clerk of the railway lines in the frYiuth
Platte country, covering over 6,000 miles
of road. The entertaining of the delegates
and visitors devolves upon Mr. Butler and
his men, about 200 In number.
The convention will be addressed by the
national and division officers, Mayor F. W.
Brown and Congressman B. M. Pollard.
Matters of Interest to the service will be
discussed, and the feature of a retirement
plan for old and disabled clerks will receive
consideration. There is also considerable
agitation among clerks as to the removal
of the national headquarters from Ports
mouth, Nt H., the present location, to a
more centrally located point. After the ad
journment the visitors will be Invited to
visit the sulpho-sallne baths at the Sani
tarium. In the evening a smoker will be
given In the Lindoll hotel, and there will
be more speaking on that ocoaalon.
Seventy-five delegates have been appor
tioned to this convention and twice as
many visiting railway postal clerks are ri-
pected to be present.
tat Fair Educational Exhibit.
The educational exhibit at ths state fair.
September 4 to 8, will occupy three times
the space heretofore allotted to the schools
of the state. Fit times the usual amount
Is offered In prises, $82$ worth of prizes and
ninety-two diplomas being offered. Of th
total 721 prise, 2 ar general, 219 ar for
town and city schools and 476 are exclu
sively for rural schools. Colleges also come
In for prises, and individual work has not
A model rural school will occupy the
center space opposite th south entrano.
This will be up-to-date In seating, lighting,
heating, blackboards, maps, charts, libra
ries, wall finishing, decorations, desks, eto.
Work of pupils will be on exhibition as In
an Ideal rural school, and In charge of the
room will be a model teacher, who will ex
plain to visitors any features exhibited.
Box Butt county will Illustrate its prod
ucts of horses, cattle and potatoes by fig
ures made of potatoes, and Perkins county
will b on hand with th "staff of life" rep
resented by the cactus plant as trained In
the west to furnish food for hogs, cattle and
The following counties have to date re
served space for a county exhibit: Boono,
Box Butte, Buffalo, Burt, Cedar, Chase,
The wind was against him
He had to tack
And trim sail, too!
Such a cargo of feed
Drinks hot and cold
1 Make a fellow unsea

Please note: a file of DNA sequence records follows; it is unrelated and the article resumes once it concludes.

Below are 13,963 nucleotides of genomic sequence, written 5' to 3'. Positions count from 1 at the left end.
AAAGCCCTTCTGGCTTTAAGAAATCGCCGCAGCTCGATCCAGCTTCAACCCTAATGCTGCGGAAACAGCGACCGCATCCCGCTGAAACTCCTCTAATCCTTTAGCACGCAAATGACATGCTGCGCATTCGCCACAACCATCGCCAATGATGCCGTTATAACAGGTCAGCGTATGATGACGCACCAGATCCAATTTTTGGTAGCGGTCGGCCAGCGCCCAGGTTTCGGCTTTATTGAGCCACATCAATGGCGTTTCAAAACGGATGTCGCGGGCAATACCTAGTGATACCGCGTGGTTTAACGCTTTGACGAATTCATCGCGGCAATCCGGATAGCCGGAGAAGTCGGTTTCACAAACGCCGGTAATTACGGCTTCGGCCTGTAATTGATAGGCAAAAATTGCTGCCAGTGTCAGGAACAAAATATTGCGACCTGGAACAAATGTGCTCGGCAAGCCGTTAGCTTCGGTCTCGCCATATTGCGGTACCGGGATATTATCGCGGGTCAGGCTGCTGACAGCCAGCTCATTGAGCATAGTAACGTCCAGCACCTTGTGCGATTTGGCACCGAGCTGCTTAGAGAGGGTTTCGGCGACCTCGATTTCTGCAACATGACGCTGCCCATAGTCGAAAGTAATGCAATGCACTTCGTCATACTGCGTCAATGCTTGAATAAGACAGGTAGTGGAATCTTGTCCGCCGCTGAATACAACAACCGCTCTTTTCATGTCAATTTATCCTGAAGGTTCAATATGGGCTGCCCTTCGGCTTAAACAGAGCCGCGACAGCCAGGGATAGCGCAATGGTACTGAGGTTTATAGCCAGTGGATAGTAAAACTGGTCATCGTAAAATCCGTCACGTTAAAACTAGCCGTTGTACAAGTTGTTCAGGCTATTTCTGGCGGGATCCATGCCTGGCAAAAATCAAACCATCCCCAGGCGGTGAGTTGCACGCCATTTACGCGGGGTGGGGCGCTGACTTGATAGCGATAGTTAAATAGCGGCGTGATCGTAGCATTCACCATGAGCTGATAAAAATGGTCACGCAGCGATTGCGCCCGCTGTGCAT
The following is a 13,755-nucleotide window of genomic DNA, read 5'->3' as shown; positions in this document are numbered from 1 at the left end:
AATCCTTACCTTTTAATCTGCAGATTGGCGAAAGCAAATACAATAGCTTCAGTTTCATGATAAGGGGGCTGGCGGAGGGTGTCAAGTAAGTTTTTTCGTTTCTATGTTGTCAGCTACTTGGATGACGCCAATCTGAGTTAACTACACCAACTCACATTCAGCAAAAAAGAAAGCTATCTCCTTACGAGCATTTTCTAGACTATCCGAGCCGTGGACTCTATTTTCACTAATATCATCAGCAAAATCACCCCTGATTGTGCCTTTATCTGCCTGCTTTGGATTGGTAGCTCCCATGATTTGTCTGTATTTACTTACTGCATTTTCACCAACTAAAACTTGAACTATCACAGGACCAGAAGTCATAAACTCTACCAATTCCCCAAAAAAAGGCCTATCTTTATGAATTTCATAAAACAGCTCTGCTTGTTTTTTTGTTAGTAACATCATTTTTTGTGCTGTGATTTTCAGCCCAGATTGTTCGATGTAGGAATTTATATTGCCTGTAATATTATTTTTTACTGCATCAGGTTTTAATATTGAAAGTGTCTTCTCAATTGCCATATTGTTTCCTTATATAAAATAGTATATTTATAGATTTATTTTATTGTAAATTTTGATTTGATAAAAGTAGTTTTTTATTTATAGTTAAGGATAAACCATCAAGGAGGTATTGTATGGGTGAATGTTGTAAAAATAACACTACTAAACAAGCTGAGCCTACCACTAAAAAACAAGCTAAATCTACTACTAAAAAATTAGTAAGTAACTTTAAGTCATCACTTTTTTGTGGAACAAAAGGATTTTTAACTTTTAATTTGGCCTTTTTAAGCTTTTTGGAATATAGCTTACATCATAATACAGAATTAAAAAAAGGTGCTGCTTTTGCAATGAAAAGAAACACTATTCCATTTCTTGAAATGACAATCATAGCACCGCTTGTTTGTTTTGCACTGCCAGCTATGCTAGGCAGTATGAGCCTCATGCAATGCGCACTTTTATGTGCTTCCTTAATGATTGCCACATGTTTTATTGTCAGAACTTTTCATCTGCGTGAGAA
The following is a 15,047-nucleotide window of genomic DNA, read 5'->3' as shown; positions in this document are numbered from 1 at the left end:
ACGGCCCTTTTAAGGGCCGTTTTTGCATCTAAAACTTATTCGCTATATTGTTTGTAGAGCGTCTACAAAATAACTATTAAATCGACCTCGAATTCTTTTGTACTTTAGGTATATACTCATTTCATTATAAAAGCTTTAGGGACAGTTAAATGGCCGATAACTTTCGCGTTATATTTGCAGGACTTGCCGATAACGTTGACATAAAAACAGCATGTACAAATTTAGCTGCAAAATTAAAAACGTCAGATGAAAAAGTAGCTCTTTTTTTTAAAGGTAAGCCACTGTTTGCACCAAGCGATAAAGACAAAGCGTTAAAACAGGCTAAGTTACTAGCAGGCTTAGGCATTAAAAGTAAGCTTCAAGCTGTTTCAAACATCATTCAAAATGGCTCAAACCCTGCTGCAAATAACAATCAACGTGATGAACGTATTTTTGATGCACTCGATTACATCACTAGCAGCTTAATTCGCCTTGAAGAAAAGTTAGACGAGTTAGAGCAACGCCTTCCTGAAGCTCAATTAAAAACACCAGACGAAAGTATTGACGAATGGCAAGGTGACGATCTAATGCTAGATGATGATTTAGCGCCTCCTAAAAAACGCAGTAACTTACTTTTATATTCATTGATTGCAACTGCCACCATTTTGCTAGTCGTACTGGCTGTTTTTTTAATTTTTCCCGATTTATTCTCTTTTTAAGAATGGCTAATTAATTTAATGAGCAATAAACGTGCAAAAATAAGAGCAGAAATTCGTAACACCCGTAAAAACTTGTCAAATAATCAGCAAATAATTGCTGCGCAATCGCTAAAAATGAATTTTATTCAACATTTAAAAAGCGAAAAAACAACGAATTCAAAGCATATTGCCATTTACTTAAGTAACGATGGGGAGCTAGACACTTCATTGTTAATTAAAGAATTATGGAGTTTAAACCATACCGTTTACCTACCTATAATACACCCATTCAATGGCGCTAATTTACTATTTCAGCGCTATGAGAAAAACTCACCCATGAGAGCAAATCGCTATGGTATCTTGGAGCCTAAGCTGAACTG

worthy But good skippers recom
mend Red Raven
A mineral water which is
pleasant to use and certain to
clear away all ill effects that
come from errors in dietary
Be sure to tell your friend that
Red Raven is a wonderful liver
mover, stomach settler and sys
tem renovator. . . ,
sals svsnrwher Prkclis
Colfax, Deuel, Dodge, Dundy, Fillmore,
Franklin, Gage. Hamilton. Holt, Jefferson,
Johnson, Lancaster IJncoln, Logan, Mer
rick, Nemaha, Nuckolls, Perkins, Tierce,
Polk. Richardson, Rock, Seward, Sioux and
LAW OF XF.OOTIAnLK l9TRt MESTS
Changes Made la Statute by the Lata
LINCOLN, July 23 (Special. -Jut what
changes have', been made by the new Ne
braska law Of negotiable Instruments Is
suoclntTy explained by the following, fur
nished by the First National Bank of Lin
coln by Its lawyers and. being distributed
by the bank in a printed folder:
After a thorough examination of the ne
gotiable Instrument law passed by the lust
legislature we have oome to the conclusion
that it changes the existing law in this
state In five particulars.
1. Section 64 of the new lew Is its fol
lows: "(Liability vof Irregular Indorser.)
Where a person not otherwise a rwrty to
an Instrument places thereon his signature
in blank before dfllvery, he Is liable as in
dorser in accordance with the following
If the Instrument Is payable to the order
of the third person, he is liable to the payee
and to all subsequent parties. If the in
strument is payable to the order of
the maker or drawer, or is payable to
bearer, he Is liable to all parties subse-
?uent to the maker or drawer. If he signs
or the accommodation cf the payee, he is
liable to all parties subsequent to the
The question here Involved (when the
Instrument was payable to the order of a
third person) was before th supreme
court in the case of Salisbury against Na
tional Bank of Cambridge, 17 Neb., 872. The
syllabus is as follows:
"A person, other than a payee, who signs
his nume In blank upon the back of a
promissory note at the time of its execu
tion, and before its delivery to the payee.
Is. as to a subsequent bonatlde holder for
value, liable thereon as a Joint maker."